Many of the relatives of those who have died feel that there are questions that still need to be answered before they can move on with their lives.
I welcome the release of thousands of documents by the Department of Health. Those documents were initially thought to be lost or destroyed. However, the Department has not played fair with the inquiry team. In response to my parliamentary questions in December 2008 and January 2009, which was about a month before Lord Archer reported, the Department told me that 35 documents were being withheld under the Freedom of Information Act 2000. It then released 27 of those documents two months after Lord Archer reported. In May, the same day that the Department responded to the report, 468 more documents were released. They had been identified in late 2008. None of the documents was made available to the inquiry team or mentioned in responses to my parliamentary questions even though the Department knew about them. Will the Minister clarify whether Lord Archer was aware that so much relevant information had not been released when he reported? Moreover, will she tell us how many documents have still not been released by the Department?
I do not want to apportion blame today. It is more important to talk about the issue of compensation, particularly as we have such a short time in which to debate the subject. The compensation is for victims who are still alive and for the widows and families of those who have died. Lord Archer said that the financial assistance that is currently available is insufficient, and recommended that assistance should be on a par with the existing Irish scheme. The Irish tribunal, which was set up 12 years ago, assesses each case on an individual basis and then sets out an initial lump sum payment and periodic payments thereafter. The main cost in Ireland has been the lump sum payment. Between 1997 and 2007, the tribunal awarded €566 million to 2,666 people, which is an average of £150,000 per person per case. Using the Departments own figures, a similar scheme in the UK would cost about £50 million a year for the lump sum payments in each of the first 10 years. In the scale of the Department of Health budget, that is entirely affordable. I personally think it is the least the victims deserve.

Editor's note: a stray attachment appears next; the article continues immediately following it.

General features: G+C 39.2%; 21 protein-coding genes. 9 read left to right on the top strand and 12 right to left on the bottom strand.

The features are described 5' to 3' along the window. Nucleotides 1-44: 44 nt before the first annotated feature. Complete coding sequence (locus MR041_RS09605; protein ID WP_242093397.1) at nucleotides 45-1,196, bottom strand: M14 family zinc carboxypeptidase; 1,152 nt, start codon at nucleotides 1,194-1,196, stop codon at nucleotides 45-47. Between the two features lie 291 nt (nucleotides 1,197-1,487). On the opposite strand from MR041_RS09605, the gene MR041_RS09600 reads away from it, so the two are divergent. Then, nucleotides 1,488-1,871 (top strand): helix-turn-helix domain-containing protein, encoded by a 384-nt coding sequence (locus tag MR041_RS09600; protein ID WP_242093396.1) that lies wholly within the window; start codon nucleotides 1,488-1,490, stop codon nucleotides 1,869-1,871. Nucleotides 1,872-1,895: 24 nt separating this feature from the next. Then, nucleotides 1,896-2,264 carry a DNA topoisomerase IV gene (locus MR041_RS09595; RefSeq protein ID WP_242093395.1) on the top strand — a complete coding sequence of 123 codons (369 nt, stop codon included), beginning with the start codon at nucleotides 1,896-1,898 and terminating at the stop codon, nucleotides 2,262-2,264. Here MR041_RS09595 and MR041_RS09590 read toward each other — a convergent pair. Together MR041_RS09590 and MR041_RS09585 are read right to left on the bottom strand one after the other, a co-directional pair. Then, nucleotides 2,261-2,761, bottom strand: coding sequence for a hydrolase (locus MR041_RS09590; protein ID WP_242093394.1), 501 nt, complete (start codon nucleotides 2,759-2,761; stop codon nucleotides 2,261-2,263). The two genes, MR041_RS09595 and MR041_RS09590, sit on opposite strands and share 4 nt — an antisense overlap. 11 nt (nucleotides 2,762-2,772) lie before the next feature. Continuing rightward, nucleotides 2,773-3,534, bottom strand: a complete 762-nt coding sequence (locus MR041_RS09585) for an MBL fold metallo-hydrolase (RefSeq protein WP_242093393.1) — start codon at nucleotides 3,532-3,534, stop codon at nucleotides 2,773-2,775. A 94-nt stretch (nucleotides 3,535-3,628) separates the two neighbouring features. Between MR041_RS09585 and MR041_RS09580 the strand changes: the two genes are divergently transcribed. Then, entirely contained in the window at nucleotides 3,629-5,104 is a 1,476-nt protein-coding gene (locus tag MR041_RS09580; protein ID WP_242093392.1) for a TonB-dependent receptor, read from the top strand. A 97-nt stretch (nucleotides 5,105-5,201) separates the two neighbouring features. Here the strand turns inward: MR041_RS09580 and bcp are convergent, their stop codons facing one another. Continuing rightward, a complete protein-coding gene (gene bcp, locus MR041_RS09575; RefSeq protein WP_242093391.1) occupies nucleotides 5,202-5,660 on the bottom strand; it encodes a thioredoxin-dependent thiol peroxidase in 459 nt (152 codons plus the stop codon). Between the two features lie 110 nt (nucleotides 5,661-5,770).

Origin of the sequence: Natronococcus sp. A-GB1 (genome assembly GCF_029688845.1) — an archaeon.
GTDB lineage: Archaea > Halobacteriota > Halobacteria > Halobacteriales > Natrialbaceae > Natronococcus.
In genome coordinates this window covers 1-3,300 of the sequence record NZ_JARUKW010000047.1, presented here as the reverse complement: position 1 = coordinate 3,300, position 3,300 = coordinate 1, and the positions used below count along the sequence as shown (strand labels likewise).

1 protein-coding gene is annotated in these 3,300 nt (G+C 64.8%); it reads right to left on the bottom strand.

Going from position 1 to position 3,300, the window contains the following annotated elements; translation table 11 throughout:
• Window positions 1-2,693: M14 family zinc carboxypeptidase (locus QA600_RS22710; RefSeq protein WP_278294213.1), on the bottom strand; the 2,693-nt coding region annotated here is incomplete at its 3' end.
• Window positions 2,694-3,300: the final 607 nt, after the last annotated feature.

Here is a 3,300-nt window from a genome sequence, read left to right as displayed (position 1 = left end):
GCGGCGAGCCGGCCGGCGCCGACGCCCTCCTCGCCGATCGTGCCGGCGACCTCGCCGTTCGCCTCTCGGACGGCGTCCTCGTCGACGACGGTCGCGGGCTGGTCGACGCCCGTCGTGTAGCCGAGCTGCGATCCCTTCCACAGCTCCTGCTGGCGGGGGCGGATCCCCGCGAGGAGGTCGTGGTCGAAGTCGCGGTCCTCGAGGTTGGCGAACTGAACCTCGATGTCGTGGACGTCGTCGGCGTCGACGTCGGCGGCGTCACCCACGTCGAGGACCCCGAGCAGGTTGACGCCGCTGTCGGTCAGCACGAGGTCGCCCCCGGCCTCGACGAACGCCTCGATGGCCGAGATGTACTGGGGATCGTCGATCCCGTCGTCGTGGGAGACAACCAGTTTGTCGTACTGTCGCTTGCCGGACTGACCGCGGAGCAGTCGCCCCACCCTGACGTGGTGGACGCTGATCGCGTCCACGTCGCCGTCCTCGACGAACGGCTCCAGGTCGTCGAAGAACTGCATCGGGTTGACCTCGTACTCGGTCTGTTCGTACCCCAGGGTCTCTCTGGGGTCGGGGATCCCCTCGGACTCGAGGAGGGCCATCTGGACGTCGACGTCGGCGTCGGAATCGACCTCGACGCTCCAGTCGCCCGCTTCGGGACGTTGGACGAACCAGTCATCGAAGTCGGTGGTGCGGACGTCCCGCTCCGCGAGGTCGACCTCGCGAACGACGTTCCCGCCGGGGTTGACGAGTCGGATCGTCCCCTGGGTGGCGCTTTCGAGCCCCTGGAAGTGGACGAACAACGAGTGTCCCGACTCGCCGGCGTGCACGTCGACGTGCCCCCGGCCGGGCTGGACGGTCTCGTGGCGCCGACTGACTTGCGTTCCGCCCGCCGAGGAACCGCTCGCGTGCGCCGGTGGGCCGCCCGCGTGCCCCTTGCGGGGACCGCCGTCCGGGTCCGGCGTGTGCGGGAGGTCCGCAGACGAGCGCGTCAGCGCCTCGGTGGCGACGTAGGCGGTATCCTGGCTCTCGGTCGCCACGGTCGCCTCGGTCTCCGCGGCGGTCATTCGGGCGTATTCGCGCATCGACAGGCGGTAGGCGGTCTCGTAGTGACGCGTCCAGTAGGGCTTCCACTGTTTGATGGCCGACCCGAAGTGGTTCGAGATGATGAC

The Departments response to doubling the annual payments to those with HIV is extremely welcome, but it is the bare minimum that Lord Archer himself recommended. Just 350 of the 1,200 haemophiliacs and their spouses who were infected with HIV are still alive. The increase in payments to them is only £7 million a year, which, although welcome, is a very small amount of money, and will help only a small number of people.
In contrast, the Department has offered nothing at all to those with hepatitis C. Of the 4,600 people infected with hepatitis C, around 2,500 of them are alive today, so quite a few people are still living with that dreadful condition. The Skipton Fund, which was designed to help them, has paid out £97 million to 4,000 people since 2004, which is the equivalent of just under £5,000 per person per year. That is considerably less than the average benefit claimant receives in a year.
That is just not fair compensation for infecting someone with a virus that causes them huge daily suffering and is ultimately very likely to kill them. The Department of Health has said that it will reassess the scheme in 2014, but that is a very long way away, and we are talking about people with life-threatening conditions. By that time, many more of the affected people will have died after many years of suffering. That is not fair.